It's the worst kept secret in the sports-entertainment world that today in an interview with Oprah Winfrey you will be admitting that you cheated — that you used performance-enhancing drugs and turned your home and body into a chemical lab for the purpose of becoming the best cyclist in the world. You achieved that goal, winning seven Tour de France titles and countless other awards, endorsements and global accolades in the process.
Good for you for coming clean. According to Oprah, your 2?-hour interview was "mesmerizing." We're sure it will be good, or at least well-watched, television — all three segments of it. But let us come clean with something of our own. Your confession sounds pretty hollow.
That is to say, we would have a lot more sympathy for you and more regard for your public admission if it weren't for the fact that you had denied doping, often aggressively so, on so many occasions before now.
The Associated Press sent out a list of many — certainly not all — of the denials you have issued in interviews, new conferences and books you authored and profited handsomely from over the years. These include telling Larry King in 2005, "I have never doped," testifying in a lawsuit that "I've never taken drugs" and telling a journalist who raised questions about doping at a news conference in 2009 that "You are not worth the chair that you're sitting on."
We would have a lot more sympathy if it weren't for the fact that your vigorous defense of your innocence had included tearing apart the lives of those — including former friends and teammates — who had the temerity to suggest that you were not playing by the rules. In this group we include Frankie Andreu, a former U.S. Postal Service teammate of yours whose cycling career was left in shambles when he dared offer what you now acknowledge as truth. The same was true of Greg LeMond and his wife, Kathy, who, according to allegations in a long-standing lawsuit, you maligned and attacked in business dealings after he raised questions about your pharmaceutical habits. The list goes on.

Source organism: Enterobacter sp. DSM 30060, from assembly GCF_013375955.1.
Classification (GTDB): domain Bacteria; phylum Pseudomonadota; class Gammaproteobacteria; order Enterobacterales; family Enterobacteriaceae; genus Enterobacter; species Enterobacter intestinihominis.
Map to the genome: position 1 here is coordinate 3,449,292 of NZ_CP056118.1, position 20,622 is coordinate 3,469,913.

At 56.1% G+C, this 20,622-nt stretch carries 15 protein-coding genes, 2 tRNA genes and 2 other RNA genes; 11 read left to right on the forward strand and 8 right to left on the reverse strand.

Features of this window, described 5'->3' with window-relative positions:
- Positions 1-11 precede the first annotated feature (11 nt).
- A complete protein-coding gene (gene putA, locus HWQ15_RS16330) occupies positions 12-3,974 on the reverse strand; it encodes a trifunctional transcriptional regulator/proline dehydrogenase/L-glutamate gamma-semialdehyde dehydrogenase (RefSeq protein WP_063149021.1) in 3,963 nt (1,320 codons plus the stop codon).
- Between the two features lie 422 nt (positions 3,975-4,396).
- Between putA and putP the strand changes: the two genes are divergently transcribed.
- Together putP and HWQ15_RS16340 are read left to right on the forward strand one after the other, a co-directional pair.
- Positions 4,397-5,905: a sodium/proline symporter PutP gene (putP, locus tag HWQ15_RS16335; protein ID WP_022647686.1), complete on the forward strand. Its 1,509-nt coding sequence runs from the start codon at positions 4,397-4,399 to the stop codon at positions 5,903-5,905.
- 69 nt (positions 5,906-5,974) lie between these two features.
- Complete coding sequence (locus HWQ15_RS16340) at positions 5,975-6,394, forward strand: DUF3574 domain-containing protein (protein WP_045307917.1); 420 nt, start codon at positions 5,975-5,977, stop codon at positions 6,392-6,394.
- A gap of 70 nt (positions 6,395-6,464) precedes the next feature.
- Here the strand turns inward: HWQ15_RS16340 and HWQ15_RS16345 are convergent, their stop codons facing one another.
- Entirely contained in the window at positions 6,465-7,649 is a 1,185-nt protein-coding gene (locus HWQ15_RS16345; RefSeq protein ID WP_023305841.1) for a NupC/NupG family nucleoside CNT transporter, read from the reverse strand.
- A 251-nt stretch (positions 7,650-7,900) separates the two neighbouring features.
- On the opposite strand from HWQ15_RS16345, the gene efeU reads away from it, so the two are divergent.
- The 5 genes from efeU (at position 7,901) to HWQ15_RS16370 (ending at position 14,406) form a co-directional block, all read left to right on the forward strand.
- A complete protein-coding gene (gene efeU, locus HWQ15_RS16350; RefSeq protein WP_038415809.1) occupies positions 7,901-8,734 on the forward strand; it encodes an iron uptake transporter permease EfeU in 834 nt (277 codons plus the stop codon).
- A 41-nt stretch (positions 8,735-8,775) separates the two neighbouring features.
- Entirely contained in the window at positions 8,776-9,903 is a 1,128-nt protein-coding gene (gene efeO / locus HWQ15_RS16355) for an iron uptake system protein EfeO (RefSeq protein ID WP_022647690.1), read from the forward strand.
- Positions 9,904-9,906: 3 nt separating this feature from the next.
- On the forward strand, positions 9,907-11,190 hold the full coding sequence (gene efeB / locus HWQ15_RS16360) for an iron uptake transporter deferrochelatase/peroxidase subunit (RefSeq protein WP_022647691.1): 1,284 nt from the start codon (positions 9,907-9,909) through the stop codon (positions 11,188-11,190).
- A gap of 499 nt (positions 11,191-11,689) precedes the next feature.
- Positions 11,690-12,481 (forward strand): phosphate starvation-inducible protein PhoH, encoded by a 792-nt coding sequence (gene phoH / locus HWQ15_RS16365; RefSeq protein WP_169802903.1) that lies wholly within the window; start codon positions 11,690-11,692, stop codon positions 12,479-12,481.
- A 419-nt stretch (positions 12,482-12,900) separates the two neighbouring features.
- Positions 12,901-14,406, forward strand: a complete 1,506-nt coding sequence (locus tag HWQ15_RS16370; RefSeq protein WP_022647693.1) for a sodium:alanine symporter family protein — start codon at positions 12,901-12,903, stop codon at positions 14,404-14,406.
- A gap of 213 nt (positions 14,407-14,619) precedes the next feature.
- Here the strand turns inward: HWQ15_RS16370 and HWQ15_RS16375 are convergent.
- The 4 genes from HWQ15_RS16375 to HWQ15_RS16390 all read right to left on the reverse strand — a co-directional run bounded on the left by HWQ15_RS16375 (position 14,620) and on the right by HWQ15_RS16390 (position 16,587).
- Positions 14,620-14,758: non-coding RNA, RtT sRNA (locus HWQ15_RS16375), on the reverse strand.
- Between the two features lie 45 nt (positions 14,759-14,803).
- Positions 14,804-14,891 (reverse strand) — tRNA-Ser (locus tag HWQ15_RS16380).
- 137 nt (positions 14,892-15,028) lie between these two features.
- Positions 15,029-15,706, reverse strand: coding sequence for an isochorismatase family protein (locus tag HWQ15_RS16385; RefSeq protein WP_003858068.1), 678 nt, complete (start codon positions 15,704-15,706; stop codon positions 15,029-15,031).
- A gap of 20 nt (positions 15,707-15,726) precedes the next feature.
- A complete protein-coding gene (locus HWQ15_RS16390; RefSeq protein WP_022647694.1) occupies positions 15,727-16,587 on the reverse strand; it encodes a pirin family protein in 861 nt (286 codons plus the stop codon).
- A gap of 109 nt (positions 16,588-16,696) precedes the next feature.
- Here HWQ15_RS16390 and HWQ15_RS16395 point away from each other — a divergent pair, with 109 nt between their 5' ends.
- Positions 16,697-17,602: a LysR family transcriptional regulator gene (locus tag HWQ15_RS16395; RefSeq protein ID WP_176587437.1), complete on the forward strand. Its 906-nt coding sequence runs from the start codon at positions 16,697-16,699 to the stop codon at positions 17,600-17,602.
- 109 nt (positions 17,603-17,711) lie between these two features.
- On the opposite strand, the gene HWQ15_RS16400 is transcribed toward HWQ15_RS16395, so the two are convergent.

Furthermore, we would have much more sympathy if it weren't for the fact that this public confession comes only after there's really nothing more to be said. The U.S. Anti-Doping Agency report released in October said it all. It's comprehensive and incontrovertible. It's why you were stripped of your Tour de France titles and banned from cycling and Olympic sports for life.
Finally, we would have more sympathy if it weren't for the fact that your confession apparently has a purpose, to get the U.S. Justice Department off your back and to attain enough public forgiveness that you may yet salvage some kind of career in triathlons.
You ask too much and offer too little. Your riches and fame were based on a lie. And now the redemption you seek is based on the goodwill you hope to attain from confessing that lie — a confession that comes too late.
We would have more sympathy. But we don't.